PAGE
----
How to Remove a Trusted Windows 8 PC From Your Microsoft Account

Having a trusted PC is a great asset to a Microsoft account holder. It allows you to synchronize passwords between trusted Windows 8 PCs and also makes managing your account easier. Rather than having to prove your identity by accessing an email or phone, Microsoft simply accepts that you are who you say your are because you're using your trusted system. While this is very useful, it can also be risky if others have access to your computer.

If you have a trusted computer that others have begun to use regularly, or that you plan on getting rid of, you should remove it from your Microsoft Account beforehand. Let's learn how this is done.

Access Your Microsoft Account

Launch your web browser of choice (Internet Explorer, Firefox, Chrome, etc.) and access your Microsoft account. Enter your email address and password and click or tap "Sign In."

Provided you entered your account information accurately, you'll be taken to an Account Summary page. Under Password and security info, click or tap "Edit security info."

Locate your computer's name in the Trusted PCsection and click or tap "Delete."

Next, you'll need to verify that you have access to the email address you have on your account for security confirmation. Click or tap "Yes, I have access" to continue the process.

Select your email address from the drop-down list and click or tap "Next."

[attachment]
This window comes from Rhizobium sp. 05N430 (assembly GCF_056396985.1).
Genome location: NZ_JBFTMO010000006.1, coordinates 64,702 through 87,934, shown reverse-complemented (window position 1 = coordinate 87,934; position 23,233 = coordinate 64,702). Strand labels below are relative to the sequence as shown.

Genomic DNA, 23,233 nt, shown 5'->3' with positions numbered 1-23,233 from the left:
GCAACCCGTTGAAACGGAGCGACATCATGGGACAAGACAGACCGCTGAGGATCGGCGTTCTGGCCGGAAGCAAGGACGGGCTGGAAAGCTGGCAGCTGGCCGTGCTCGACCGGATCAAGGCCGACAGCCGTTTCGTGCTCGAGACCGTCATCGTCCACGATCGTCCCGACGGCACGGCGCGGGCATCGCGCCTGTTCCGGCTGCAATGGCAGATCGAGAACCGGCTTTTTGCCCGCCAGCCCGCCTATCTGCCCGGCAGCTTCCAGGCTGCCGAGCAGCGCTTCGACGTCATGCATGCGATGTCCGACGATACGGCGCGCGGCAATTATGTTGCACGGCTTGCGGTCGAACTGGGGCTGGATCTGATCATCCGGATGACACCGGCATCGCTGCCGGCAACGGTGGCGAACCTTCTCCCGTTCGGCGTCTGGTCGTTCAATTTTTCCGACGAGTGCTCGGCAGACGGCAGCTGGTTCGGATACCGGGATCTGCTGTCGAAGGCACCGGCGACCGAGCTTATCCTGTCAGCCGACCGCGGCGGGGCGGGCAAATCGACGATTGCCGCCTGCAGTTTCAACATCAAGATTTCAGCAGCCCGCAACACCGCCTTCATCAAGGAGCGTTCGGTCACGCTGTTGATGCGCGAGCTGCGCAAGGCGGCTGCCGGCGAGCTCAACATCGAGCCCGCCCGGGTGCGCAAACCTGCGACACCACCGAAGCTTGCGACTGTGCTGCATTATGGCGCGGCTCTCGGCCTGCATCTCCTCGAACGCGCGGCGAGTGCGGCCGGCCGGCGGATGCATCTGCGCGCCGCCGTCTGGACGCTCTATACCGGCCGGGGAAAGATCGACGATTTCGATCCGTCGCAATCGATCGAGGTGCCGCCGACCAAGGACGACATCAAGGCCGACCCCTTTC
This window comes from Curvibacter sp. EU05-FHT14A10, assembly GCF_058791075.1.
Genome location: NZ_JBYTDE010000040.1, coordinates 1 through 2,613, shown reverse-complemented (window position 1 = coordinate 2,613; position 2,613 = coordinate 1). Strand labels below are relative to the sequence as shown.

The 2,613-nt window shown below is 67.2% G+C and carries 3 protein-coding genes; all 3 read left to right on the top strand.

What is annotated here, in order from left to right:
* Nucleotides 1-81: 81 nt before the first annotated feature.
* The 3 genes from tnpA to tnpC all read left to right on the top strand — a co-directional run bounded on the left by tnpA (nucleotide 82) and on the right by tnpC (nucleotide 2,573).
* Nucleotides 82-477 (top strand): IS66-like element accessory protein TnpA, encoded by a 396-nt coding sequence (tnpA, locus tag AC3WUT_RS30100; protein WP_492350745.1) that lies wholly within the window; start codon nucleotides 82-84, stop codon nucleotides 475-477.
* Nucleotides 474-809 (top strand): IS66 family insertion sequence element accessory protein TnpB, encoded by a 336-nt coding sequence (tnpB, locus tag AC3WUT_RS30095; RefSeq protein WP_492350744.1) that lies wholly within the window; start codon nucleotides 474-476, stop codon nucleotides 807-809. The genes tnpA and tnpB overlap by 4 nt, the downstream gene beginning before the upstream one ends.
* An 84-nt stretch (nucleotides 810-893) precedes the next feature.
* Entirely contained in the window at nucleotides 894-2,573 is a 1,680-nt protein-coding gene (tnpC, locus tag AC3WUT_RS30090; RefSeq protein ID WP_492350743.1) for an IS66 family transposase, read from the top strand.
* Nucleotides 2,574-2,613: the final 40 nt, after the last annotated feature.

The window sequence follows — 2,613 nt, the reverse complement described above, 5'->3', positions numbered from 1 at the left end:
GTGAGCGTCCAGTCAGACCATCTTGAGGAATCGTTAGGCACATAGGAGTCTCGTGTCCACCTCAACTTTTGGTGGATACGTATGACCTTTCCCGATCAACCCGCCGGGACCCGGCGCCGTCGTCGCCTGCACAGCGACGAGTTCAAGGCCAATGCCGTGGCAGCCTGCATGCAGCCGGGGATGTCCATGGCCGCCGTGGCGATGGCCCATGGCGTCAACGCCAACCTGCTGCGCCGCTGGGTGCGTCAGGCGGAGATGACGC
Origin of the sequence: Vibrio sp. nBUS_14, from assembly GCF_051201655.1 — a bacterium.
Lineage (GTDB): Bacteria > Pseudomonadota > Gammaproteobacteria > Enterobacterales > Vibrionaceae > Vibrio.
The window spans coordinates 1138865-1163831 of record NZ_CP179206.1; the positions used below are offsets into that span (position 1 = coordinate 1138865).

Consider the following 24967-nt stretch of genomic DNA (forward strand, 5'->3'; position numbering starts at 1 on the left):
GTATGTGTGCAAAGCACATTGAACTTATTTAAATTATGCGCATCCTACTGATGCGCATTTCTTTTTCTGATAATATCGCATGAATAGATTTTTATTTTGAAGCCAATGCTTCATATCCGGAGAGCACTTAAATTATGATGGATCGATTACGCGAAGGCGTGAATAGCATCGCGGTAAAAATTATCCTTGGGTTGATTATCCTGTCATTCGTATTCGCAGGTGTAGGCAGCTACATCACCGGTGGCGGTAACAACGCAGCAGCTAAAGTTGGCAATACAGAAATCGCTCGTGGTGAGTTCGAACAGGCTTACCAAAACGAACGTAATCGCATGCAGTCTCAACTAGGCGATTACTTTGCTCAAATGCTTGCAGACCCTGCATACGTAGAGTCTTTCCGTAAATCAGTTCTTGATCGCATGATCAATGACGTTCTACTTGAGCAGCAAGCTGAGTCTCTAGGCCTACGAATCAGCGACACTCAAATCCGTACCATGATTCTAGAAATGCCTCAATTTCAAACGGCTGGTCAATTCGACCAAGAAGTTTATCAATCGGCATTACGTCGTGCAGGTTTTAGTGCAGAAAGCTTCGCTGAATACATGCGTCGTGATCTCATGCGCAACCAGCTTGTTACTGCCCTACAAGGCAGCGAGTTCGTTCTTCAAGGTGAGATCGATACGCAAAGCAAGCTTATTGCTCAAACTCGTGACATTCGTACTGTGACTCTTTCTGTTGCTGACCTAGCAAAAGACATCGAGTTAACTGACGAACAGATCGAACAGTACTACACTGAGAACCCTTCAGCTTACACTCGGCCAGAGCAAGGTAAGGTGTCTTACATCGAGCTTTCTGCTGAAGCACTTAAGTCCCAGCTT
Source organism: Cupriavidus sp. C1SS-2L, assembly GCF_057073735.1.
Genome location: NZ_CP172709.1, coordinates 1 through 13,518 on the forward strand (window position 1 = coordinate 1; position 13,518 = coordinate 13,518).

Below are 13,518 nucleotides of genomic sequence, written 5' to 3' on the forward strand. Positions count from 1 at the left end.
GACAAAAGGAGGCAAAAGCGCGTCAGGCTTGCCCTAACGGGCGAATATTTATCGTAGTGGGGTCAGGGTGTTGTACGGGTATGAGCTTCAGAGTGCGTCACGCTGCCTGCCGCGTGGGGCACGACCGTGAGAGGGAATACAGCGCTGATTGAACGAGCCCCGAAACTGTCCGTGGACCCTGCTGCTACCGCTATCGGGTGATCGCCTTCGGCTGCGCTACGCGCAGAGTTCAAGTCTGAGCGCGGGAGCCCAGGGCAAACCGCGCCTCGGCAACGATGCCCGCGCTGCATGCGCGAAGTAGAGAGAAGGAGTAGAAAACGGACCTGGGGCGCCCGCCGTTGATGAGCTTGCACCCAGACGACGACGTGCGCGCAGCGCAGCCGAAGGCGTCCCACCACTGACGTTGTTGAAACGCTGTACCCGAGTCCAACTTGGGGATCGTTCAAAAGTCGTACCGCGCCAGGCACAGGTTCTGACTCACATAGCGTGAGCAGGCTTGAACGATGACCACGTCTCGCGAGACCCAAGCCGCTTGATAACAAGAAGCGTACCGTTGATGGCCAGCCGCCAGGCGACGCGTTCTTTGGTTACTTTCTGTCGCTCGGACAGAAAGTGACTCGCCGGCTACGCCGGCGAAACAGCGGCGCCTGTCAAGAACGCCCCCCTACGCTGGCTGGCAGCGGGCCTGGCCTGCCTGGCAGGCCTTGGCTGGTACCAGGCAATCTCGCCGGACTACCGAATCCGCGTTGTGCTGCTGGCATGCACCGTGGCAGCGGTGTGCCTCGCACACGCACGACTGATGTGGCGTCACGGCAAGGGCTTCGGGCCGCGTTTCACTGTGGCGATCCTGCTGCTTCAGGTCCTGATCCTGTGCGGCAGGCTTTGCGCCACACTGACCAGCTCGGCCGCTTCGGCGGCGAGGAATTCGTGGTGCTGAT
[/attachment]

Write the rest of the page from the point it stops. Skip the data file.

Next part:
You'll now have to check your email to continue the process.

Complete the PC Removal Process

Access your email inbox and open the message from the Microsoft account team. It may take a couple of minutes to show up. Be patient. Inside the email, click or tap "Remove ComputerName."

If you stayed signed in to your Microsoft account, a confirmation message will load immediately. If not, you'll have to enter your email address and password to complete the process.

You are now safe to toss, donate, sell or share your computer without risking your Microsoft account information. You may want to add another computer if possible in case you lose access to your primary email address configured with your account and need to change security information.


How do you feel about the new uses for the Microsoft account including logging in to Windows 8 and syncing data between devices? Do you think it's wonderful and useful or a security nightmare? Post your questions or responses below.